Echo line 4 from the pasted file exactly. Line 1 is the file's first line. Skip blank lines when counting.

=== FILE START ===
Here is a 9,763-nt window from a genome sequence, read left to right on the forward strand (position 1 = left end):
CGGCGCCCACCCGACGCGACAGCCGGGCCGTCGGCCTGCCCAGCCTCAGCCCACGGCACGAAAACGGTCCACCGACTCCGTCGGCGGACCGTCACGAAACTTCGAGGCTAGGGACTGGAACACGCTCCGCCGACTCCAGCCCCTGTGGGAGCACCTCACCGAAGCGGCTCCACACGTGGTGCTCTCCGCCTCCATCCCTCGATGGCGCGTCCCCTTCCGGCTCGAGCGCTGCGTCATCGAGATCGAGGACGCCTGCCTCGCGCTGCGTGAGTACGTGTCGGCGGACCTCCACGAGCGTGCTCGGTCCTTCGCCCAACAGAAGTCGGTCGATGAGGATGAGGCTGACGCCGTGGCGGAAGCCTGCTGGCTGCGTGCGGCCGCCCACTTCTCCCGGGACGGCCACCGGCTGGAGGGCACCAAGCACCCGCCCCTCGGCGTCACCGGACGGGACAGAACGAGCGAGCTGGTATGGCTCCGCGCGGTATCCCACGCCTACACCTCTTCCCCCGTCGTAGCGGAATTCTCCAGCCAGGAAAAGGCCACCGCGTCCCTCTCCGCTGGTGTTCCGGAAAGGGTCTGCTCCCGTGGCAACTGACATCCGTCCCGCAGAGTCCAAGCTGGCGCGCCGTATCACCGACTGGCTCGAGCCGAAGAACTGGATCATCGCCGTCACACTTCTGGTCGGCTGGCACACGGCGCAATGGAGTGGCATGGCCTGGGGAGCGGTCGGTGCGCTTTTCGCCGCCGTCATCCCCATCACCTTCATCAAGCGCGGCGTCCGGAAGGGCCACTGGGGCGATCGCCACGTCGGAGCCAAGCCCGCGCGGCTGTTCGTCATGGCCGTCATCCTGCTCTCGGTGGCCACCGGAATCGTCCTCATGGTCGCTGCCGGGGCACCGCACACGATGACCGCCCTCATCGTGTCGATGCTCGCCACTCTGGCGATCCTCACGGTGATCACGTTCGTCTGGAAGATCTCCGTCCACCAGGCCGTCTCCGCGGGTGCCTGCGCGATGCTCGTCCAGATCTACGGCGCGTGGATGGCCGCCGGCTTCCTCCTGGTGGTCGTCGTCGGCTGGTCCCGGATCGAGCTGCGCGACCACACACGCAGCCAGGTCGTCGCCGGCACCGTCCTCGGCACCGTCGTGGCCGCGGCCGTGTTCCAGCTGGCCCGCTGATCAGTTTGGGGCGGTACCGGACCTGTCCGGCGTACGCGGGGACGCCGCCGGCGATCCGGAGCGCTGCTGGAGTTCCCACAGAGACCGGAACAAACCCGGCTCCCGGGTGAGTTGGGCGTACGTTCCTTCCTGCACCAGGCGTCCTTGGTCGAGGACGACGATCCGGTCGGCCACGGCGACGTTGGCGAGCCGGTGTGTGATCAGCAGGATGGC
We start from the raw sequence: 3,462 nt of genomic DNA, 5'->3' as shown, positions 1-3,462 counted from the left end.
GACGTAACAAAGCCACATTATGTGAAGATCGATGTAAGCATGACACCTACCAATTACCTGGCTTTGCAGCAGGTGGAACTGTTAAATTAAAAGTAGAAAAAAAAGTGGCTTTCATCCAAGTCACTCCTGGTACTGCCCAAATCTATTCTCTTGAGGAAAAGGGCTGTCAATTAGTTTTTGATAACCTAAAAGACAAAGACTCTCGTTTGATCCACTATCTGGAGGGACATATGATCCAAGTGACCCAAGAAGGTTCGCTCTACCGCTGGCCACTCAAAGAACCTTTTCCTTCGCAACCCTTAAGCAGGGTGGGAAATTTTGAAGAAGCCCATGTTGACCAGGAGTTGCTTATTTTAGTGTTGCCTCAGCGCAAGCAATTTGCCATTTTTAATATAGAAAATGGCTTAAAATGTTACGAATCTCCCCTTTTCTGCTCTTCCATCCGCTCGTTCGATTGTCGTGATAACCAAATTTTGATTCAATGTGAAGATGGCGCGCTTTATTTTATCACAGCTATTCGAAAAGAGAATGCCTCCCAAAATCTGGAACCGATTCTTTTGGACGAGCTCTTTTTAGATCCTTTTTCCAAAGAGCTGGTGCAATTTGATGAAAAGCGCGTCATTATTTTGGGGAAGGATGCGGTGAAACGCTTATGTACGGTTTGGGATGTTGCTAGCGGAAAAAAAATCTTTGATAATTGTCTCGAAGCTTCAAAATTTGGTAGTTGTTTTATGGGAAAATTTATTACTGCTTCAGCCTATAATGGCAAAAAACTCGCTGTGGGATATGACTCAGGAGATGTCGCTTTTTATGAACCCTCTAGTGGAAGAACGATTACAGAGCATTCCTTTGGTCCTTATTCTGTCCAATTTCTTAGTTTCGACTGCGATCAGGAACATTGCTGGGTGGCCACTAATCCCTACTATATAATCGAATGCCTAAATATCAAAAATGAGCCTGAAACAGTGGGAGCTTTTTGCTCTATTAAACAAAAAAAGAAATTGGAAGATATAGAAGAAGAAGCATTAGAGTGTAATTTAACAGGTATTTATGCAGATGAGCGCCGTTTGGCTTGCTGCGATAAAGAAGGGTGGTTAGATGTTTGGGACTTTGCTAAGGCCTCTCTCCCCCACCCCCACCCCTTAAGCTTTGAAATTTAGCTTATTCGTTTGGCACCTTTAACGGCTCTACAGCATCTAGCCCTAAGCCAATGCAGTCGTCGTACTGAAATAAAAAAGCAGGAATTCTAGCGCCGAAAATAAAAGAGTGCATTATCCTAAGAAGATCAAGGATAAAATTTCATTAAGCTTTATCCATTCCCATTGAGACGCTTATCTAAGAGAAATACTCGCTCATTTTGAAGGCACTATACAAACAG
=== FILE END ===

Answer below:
GACGTAACAAAGCCACATTATGTGAAGATCGATGTAAGCATGACACCTACCAATTACCTGGCTTTGCAGCAGGTGGAACTGTTAAATTAAAAGTAGAAAAAAAAGTGGCTTTCATCCAAGTCACTCCTGGTACTGCCCAAATCTATTCTCTTGAGGAAAAGGGCTGTCAATTAGTTTTTGATAACCTAAAAGACAAAGACTCTCGTTTGATCCACTATCTGGAGGGACATATGATCCAAGTGACCCAAGAAGGTTCGCTCTACCGCTGGCCACTCAAAGAACCTTTTCCTTCGCAACCCTTAAGCAGGGTGGGAAATTTTGAAGAAGCCCATGTTGACCAGGAGTTGCTTATTTTAGTGTTGCCTCAGCGCAAGCAATTTGCCATTTTTAATATAGAAAATGGCTTAAAATGTTACGAATCTCCCCTTTTCTGCTCTTCCATCCGCTCGTTCGATTGTCGTGATAACCAAATTTTGATTCAATGTGAAGATGGCGCGCTTTATTTTATCACAGCTATTCGAAAAGAGAATGCCTCCCAAAATCTGGAACCGATTCTTTTGGACGAGCTCTTTTTAGATCCTTTTTCCAAAGAGCTGGTGCAATTTGATGAAAAGCGCGTCATTATTTTGGGGAAGGATGCGGTGAAACGCTTATGTACGGTTTGGGATGTTGCTAGCGGAAAAAAAATCTTTGATAATTGTCTCGAAGCTTCAAAATTTGGTAGTTGTTTTATGGGAAAATTTATTACTGCTTCAGCCTATAATGGCAAAAAACTCGCTGTGGGATATGACTCAGGAGATGTCGCTTTTTATGAACCCTCTAGTGGAAGAACGATTACAGAGCATTCCTTTGGTCCTTATTCTGTCCAATTTCTTAGTTTCGACTGCGATCAGGAACATTGCTGGGTGGCCACTAATCCCTACTATATAATCGAATGCCTAAATATCAAAAATGAGCCTGAAACAGTGGGAGCTTTTTGCTCTATTAAACAAAAAAAGAAATTGGAAGATATAGAAGAAGAAGCATTAGAGTGTAATTTAACAGGTATTTATGCAGATGAGCGCCGTTTGGCTTGCTGCGATAAAGAAGGGTGGTTAGATGTTTGGGACTTTGCTAAGGCCTCTCTCCCCCACCCCCACCCCTTAAGCTTTGAAATTTAGCTTATTCGTTTGGCACCTTTAACGGCTCTACAGCATCTAGCCCTAAGCCAATGCAGTCGTCGTACTGAAATAAAAAAGCAGGAATTCTAGCGCCGAAAATAAAAGAGTGCATTATCCTAAGAAGATCAAGGATAAAATTTCATTAAGCTTTATCCATTCCCATTGAGACGCTTATCTAAGAGAAATACTCGCTCATTTTGAAGGCACTATACAAACAG